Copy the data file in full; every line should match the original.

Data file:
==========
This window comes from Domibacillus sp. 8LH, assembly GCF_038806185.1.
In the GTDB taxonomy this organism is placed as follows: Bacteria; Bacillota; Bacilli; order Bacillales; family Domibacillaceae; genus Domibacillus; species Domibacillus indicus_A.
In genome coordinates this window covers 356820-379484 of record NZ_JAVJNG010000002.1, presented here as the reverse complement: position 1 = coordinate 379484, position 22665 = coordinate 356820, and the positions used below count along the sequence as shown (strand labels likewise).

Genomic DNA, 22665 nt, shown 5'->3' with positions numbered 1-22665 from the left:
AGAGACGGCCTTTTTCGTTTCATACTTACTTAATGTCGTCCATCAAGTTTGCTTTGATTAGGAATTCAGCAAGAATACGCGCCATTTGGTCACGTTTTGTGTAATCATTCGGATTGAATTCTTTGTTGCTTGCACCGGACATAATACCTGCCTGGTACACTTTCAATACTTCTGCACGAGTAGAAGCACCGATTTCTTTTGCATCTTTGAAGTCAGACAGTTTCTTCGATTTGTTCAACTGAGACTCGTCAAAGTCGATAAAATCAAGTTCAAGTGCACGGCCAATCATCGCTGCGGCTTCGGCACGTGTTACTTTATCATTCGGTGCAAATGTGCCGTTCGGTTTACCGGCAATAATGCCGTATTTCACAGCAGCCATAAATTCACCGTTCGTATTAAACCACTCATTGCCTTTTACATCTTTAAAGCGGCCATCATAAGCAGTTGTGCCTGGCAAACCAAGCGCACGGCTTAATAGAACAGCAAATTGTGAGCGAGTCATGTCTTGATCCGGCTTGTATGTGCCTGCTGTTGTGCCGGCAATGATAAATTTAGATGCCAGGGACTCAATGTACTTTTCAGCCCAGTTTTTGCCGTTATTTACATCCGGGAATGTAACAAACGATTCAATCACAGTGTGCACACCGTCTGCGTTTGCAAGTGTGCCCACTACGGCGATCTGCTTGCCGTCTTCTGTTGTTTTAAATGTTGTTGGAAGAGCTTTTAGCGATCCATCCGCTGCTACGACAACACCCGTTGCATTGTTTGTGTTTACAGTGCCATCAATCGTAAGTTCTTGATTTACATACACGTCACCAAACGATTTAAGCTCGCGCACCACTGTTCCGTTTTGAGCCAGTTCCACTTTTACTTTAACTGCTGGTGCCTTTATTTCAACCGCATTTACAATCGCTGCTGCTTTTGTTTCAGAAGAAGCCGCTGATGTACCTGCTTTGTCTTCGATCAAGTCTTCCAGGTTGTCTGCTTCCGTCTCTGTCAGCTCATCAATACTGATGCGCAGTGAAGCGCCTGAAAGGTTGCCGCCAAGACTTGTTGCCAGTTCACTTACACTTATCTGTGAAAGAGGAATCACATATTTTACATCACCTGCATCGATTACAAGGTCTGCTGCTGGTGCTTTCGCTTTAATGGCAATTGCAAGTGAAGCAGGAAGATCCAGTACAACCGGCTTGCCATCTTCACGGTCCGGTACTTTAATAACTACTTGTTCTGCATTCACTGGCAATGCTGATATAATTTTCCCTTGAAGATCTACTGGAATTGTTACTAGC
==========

This window comes from Domibacillus sp. 8LH, assembly GCF_038806185.1.
In the GTDB taxonomy this organism is placed as follows: Bacteria; Bacillota; Bacilli; order Bacillales; family Domibacillaceae; genus Domibacillus; species Domibacillus indicus_A.
In genome coordinates this window covers 356820-379484 of record NZ_JAVJNG010000002.1, presented here as the reverse complement: position 1 = coordinate 379484, position 22665 = coordinate 356820, and the positions used below count along the sequence as shown (strand labels likewise).

Genomic DNA, 22665 nt, shown 5'->3' with positions numbered 1-22665 from the left:
AGAGACGGCCTTTTTCGTTTCATACTTACTTAATGTCGTCCATCAAGTTTGCTTTGATTAGGAATTCAGCAAGAATACGCGCCATTTGGTCACGTTTTGTGTAATCATTCGGATTGAATTCTTTGTTGCTTGCACCGGACATAATACCTGCCTGGTACACTTTCAATACTTCTGCACGAGTAGAAGCACCGATTTCTTTTGCATCTTTGAAGTCAGACAGTTTCTTCGATTTGTTCAACTGAGACTCGTCAAAGTCGATAAAATCAAGTTCAAGTGCACGGCCAATCATCGCTGCGGCTTCGGCACGTGTTACTTTATCATTCGGTGCAAATGTGCCGTTCGGTTTACCGGCAATAATGCCGTATTTCACAGCAGCCATAAATTCACCGTTCGTATTAAACCACTCATTGCCTTTTACATCTTTAAAGCGGCCATCATAAGCAGTTGTGCCTGGCAAACCAAGCGCACGGCTTAATAGAACAGCAAATTGTGAGCGAGTCATGTCTTGATCCGGCTTGTATGTGCCTGCTGTTGTGCCGGCAATGATAAATTTAGATGCCAGGGACTCAATGTACTTTTCAGCCCAGTTTTTGCCGTTATTTACATCCGGGAATGTAACAAACGATTCAATCACAGTGTGCACACCGTCTGCGTTTGCAAGTGTGCCCACTACGGCGATCTGCTTGCCGTCTTCTGTTGTTTTAAATGTTGTTGGAAGAGCTTTTAGCGATCCATCCGCTGCTACGACAACACCCGTTGCATTGTTTGTGTTTACAGTGCCATCAATCGTAAGTTCTTGATTTACATACACGTCACCAAACGATTTAAGCTCGCGCACCACTGTTCCGTTTTGAGCCAGTTCCACTTTTACTTTAACTGCTGGTGCCTTTATTTCAACCGCATTTACAATCGCTGCTGCTTTTGTTTCAGAAGAAGCCGCTGATGTACCTGCTTTGTCTTCGATCAAGTCTTCCAGGTTGTCTGCTTCCGTCTCTGTCAGCTCATCAATACTGATGCGCAGTGAAGCGCCTGAAAGGTTGCCGCCAAGACTTGTTGCCAGTTCACTTACACTTATCTGTGAAAGAGGAATCACATATTTTACATCACCTGCATCGATTACAAGGTCTGCTGCTGGTGCTTTCGCTTTAATGGCAATTGCAAGTGAAGCAGGAAGATCCAGTACAACCGGCTTGCCATCTTCACGGTCCGGTACTTTAATAACTACTTGTTCTGCATTCACTGGCAATGCTGATATAATTTTCCCTTGAAGATCTACTGGAATTGTTACTAGC